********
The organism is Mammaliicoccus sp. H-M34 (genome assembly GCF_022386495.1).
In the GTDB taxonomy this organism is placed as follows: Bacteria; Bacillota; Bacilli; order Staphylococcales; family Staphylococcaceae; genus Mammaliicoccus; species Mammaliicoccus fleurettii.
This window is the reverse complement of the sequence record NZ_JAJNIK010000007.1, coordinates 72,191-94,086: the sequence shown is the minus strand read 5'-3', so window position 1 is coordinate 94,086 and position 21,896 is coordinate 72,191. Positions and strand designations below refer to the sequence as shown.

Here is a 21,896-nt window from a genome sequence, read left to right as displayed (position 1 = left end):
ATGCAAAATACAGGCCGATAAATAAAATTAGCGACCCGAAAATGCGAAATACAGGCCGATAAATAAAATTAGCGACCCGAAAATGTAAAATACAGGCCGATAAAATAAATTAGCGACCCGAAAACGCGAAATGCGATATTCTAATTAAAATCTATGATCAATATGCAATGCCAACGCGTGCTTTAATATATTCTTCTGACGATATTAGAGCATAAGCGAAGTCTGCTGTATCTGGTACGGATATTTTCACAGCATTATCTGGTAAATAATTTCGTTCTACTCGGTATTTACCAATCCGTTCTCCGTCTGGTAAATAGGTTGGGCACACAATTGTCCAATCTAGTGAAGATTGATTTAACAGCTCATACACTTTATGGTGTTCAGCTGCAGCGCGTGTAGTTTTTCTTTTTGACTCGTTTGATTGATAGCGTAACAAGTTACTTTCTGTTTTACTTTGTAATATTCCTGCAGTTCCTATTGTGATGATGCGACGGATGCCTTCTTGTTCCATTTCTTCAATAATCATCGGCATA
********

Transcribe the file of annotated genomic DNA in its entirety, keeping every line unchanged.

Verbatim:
The organism is Mammaliicoccus sp. H-M34 (genome assembly GCF_022386495.1).
In the GTDB taxonomy this organism is placed as follows: Bacteria; Bacillota; Bacilli; order Staphylococcales; family Staphylococcaceae; genus Mammaliicoccus; species Mammaliicoccus fleurettii.
This window is the reverse complement of the sequence record NZ_JAJNIK010000007.1, coordinates 72,191-94,086: the sequence shown is the minus strand read 5'-3', so window position 1 is coordinate 94,086 and position 21,896 is coordinate 72,191. Positions and strand designations below refer to the sequence as shown.

Here is a 21,896-nt window from a genome sequence, read left to right as displayed (position 1 = left end):
ATGCAAAATACAGGCCGATAAATAAAATTAGCGACCCGAAAATGCGAAATACAGGCCGATAAATAAAATTAGCGACCCGAAAATGTAAAATACAGGCCGATAAAATAAATTAGCGACCCGAAAACGCGAAATGCGATATTCTAATTAAAATCTATGATCAATATGCAATGCCAACGCGTGCTTTAATATATTCTTCTGACGATATTAGAGCATAAGCGAAGTCTGCTGTATCTGGTACGGATATTTTCACAGCATTATCTGGTAAATAATTTCGTTCTACTCGGTATTTACCAATCCGTTCTCCGTCTGGTAAATAGGTTGGGCACACAATTGTCCAATCTAGTGAAGATTGATTTAACAGCTCATACACTTTATGGTGTTCAGCTGCAGCGCGTGTAGTTTTTCTTTTTGACTCGTTTGATTGATAGCGTAACAAGTTACTTTCTGTTTTACTTTGTAATATTCCTGCAGTTCCTATTGTGATGATGCGACGGATGCCTTCTTGTTCCATTTCTTCAATAATCATCGGCATA